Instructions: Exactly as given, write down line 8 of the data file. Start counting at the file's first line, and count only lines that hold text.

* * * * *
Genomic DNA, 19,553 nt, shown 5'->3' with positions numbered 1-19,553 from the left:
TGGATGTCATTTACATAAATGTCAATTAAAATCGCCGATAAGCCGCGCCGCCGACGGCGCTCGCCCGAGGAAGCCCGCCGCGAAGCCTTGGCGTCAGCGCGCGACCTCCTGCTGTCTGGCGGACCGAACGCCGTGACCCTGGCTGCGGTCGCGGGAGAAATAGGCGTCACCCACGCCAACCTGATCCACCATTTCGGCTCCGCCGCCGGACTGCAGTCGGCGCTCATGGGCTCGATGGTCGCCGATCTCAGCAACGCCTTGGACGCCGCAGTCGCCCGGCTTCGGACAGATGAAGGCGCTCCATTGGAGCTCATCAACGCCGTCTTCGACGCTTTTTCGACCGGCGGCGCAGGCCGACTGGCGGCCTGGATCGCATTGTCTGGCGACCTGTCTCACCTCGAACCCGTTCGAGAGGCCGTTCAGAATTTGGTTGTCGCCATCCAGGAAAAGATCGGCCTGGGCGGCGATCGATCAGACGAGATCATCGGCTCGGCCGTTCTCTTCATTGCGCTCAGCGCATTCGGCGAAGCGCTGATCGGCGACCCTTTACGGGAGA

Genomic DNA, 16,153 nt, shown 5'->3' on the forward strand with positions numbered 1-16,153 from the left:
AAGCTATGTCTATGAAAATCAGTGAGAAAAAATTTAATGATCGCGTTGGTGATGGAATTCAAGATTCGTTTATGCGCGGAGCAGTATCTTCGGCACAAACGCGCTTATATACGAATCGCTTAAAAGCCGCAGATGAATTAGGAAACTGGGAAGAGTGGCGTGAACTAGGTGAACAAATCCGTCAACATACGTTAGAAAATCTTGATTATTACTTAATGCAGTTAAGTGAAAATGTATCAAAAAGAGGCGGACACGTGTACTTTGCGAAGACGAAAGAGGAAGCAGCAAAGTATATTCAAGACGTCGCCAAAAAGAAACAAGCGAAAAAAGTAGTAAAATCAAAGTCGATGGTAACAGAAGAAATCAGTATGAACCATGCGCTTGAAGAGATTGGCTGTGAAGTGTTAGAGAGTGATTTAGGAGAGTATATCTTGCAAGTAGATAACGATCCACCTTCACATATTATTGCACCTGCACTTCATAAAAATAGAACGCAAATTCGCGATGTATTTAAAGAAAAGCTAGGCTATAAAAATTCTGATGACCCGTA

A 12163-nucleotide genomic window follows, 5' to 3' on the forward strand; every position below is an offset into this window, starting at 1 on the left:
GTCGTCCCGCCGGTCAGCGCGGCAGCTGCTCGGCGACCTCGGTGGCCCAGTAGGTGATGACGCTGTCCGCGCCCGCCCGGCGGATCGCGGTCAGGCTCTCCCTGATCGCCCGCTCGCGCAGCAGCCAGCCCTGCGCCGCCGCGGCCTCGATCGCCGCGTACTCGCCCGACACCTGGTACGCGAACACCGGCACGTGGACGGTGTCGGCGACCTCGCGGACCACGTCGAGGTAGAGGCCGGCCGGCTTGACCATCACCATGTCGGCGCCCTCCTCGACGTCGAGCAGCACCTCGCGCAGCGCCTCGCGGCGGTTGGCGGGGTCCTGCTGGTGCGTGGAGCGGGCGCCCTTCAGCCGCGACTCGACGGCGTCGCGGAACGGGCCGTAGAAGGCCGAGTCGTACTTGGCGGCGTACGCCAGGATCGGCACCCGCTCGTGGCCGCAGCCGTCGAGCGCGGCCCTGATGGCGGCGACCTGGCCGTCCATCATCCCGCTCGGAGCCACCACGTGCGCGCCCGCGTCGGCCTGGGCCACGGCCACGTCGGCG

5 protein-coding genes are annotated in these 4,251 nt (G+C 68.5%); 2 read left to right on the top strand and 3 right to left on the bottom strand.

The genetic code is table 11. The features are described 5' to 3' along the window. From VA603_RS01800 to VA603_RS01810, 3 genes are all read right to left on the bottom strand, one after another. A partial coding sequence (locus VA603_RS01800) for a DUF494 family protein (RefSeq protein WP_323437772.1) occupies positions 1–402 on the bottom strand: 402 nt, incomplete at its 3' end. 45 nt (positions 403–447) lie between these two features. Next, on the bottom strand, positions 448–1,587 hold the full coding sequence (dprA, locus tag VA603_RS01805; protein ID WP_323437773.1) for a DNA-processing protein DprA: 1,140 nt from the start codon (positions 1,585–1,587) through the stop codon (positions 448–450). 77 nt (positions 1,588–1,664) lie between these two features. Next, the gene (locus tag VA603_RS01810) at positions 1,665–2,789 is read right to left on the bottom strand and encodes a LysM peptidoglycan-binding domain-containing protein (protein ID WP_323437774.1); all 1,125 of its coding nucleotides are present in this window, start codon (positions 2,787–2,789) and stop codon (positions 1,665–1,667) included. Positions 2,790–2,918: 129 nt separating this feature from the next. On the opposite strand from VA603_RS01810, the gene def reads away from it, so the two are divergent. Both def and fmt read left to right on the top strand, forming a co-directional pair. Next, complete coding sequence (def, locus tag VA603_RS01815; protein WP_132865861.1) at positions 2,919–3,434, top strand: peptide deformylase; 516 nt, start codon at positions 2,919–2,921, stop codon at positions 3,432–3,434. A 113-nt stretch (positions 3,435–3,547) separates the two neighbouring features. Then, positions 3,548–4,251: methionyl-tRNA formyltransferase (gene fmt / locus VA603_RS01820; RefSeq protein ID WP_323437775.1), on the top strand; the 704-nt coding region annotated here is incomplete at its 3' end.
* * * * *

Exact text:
The genetic code is table 11. The features are described 5' to 3' along the window. From VA603_RS01800 to VA603_RS01810, 3 genes are all read right to left on the bottom strand, one after another. A partial coding sequence (locus VA603_RS01800) for a DUF494 family protein (RefSeq protein WP_323437772.1) occupies positions 1–402 on the bottom strand: 402 nt, incomplete at its 3' end. 45 nt (positions 403–447) lie between these two features. Next, on the bottom strand, positions 448–1,587 hold the full coding sequence (dprA, locus tag VA603_RS01805; protein ID WP_323437773.1) for a DNA-processing protein DprA: 1,140 nt from the start codon (positions 1,585–1,587) through the stop codon (positions 448–450). 77 nt (positions 1,588–1,664) lie between these two features. Next, the gene (locus tag VA603_RS01810) at positions 1,665–2,789 is read right to left on the bottom strand and encodes a LysM peptidoglycan-binding domain-containing protein (protein ID WP_323437774.1); all 1,125 of its coding nucleotides are present in this window, start codon (positions 2,787–2,789) and stop codon (positions 1,665–1,667) included. Positions 2,790–2,918: 129 nt separating this feature from the next. On the opposite strand from VA603_RS01810, the gene def reads away from it, so the two are divergent. Both def and fmt read left to right on the top strand, forming a co-directional pair. Next, complete coding sequence (def, locus tag VA603_RS01815; protein WP_132865861.1) at positions 2,919–3,434, top strand: peptide deformylase; 516 nt, start codon at positions 2,919–2,921, stop codon at positions 3,432–3,434. A 113-nt stretch (positions 3,435–3,547) separates the two neighbouring features. Then, positions 3,548–4,251: methionyl-tRNA formyltransferase (gene fmt / locus VA603_RS01820; RefSeq protein ID WP_323437775.1), on the top strand; the 704-nt coding region annotated here is incomplete at its 3' end.